As Table 1. shows, weight-bearing typically was distributed between the end of the stump and the condyles of the tibia at the proximal end of the prosthesis. Presumably the sloping walls of the socket also carried some share of the load. Generally, the VAPC prosthesis fitted precisely on the stump to a higher level than had the older prostheses. Proportioning of the weight distribution was judged by the individual prosthetist, but only one wearer (Case 3), who indeed had slight irregularities at the end of the tibia Fig. 3., was able to utilize end-bearing alone. In contrast, Case 1 was unable to tolerate any end-bearing, though the long lever arm of the shank was advantageous. The remaining cases required weight distribution between the distal end of the stump, the sloping walls of the shank, and the proximal region in the vicinity of the tibial condyles, Case 18 alone requiring more of a proximal component than of a distal one.
Concentration of pressure on the tibial crest, particularly near the tibial tuberosity, was relatively common with wood or leather prostheses having an anterior opening laced over a relatively soft leather tongue. Late in the stance phase, the Syme amputee supports his weight on the ball of the artificial foot with the heel off the ground. Biomechanical analysis (page 76) shows that at that time the prosthesis not only presses upward on weight-bearing areas with a considerable leverage behind the point where the ball of the foot contacts the floor but also exerts on the stump compensatory forces substantially horizontal- backward on the tibia near the proximal end of the socket and forward on the bulbous distal end of the stump.
In the older prostheses with anterior lacing, the proximal forces were concentrated largely in the upper laces and the knot. Deforming the soft tongue, these forces caused high pressures on the thinly padded anteromedial aspect of the tibia and especially on the sharp tibial crest Fig. 6.. Force concentration was particularly serious at the bulky knot, which typically was near the projecting tibial tuberosity. Loose laces allowed exceptional concentration near the top and the knot, while tightening of the laces in an attempt to relieve an uncomfortable stump merely added constant pressure to the inevitable dynamic pressure accompanying every step. Furthermore, any axial pumping (due to cushioning of the distal end or distortion of either the stump or the prosthesis) added chafing to an already unsatisfactory set of circumstances. The high incidence of discomfort and of outright ulceration in such cases is therefore not surprising. In the VAPC type of Syme prosthesis, elimination of the conventional anterior lacing and soft leather tongue, or of the snugly strapped door closing a posterior opening, relieved both dynamic and constant pressures along the anterior aspect of the tibia, especially near the tibial tuberosity. Many areas previously ulcerated were thus cured.
In one case callus developed along the scar during wear of the conventional prosthesis; in another it formed while the Canadian type with posterior opening was used. Possibly callus of this kind arises in response to the horizontal forces on the rear of the bulbous end of the stump late in the stance phase. It may be aggravated by chafing either from anteroposterior motion or from axial pumping of an atrophied stump by virtue of loose fit of the socket below the region that can be tightened by the laces. Obviously, such callus may develop with any type of Syme prosthesis if chafing occurs, and for this reason every effort should be made to provide a socket giving the least possible degree of relative motion while avoiding constriction.
All of the eight subjects discussed in detail in this paper complained of the excessive weight of their old devices. The new prostheses were from 1 to 1 1/2 lb. lighter than the corresponding old prostheses. Durability seemed improved in the relatively short period recorded here. Width at the broadest portion of the ankle was less than with the conventional, bulky, metal sidebars formerly used to reinforce leather or Celastic sockets.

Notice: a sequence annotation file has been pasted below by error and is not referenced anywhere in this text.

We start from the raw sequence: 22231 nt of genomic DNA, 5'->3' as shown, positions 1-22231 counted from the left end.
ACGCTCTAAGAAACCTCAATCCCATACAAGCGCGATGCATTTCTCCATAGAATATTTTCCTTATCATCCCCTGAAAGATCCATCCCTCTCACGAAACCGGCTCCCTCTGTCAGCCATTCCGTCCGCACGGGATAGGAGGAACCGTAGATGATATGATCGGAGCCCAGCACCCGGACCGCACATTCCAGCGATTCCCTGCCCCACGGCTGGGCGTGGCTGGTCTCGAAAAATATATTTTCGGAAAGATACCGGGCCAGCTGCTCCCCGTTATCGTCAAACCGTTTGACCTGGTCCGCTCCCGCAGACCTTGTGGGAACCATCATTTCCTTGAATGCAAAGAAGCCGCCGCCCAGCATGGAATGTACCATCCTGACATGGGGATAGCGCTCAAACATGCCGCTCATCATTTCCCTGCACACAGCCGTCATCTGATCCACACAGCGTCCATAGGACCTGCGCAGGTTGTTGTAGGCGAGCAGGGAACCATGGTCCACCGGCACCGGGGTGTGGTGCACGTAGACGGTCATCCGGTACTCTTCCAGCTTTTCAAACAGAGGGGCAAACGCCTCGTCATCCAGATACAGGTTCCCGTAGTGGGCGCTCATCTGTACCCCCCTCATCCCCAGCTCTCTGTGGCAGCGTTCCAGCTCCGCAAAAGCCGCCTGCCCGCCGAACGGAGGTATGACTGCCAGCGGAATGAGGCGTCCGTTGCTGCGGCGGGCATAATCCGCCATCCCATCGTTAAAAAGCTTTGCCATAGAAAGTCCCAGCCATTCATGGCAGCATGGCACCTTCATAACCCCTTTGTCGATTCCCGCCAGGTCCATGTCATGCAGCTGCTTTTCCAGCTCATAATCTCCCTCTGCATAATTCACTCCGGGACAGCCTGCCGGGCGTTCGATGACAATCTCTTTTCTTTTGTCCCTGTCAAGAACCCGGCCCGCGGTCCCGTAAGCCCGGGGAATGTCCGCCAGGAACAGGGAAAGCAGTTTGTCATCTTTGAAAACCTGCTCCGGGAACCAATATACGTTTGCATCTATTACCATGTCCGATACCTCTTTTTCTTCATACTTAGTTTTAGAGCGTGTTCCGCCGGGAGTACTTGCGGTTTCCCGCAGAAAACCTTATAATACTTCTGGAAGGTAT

The results achieved thus far present a convincing argument in favor of the VAPC Syme prosthesis. Distribution of weight-bearing over broad areas reduces unit pressures in the socket of any artificial leg. Thus any Syme limb that offers the prosthetist the facility for controlled distribution of weight in distal and proximal regions not only offers a distinct advantage with respect to socket comfort but also allows full control of the prosthesis by the stump. A design limited primarily to distal weight-bearing but with some possibility of weight-bearing over peripheral fleshy areas of the stump through a clamping action of a posterior "door" does not ordinarily provide the limbfitter with the weight-bearing control "adjustments" available in the "medial-window" Syme, where normal below-knee weight-bearing areas may or may not be employed as local circumstances warrant. For these reasons the VAPC Syme prosthesis deserves especially the serious consideration of those surgeons who, for the sole reason that they considered the Syme prosthesis to be unacceptable, have heretofore favored higher amputations of the leg when Syme's amputation might otherwise have sufficed. Prosthetists likewise may consider the VAPC design as a means of facilitating the fitting of Syme amputees.
- Alldredge, Rufus H., and Eugene F. Murphy, Prosthetics research and the amputation surgeon, Artificial Limbs, 1:(3) :4 (September 1954). Especially pp. 23-25.
- Department of Veterans Affairs, Prosthetic Services, Toronto, Canada, Syme's amputation and prosthesis, January 1, 1954.
- Foort, J., The Canadian type Syme prosthesis (Series 11, Issue 30), Lower-Extremity Amputee Research Project, Institute of Engineering Research, University of California, Berkelev, December 1956.
- Iuliucci, Louis, VAPC technique for fabricating a plastic Syme prosthesis with medial opening, Veterans Administration Prosthetics Center, New York, September 1959.
- New York University, Prosthetic Devices Studies, College of Engineering, Progress report, test of the Canadian type plastic Syme prosthesis (modified), New York, December 1958.
- O'Flaherty, Fred, Leather, in Orthopaedic Appliances Atlas, Vol. 1, Edwards, Ann Arbor, Mich., 1952. Pp. 24-25.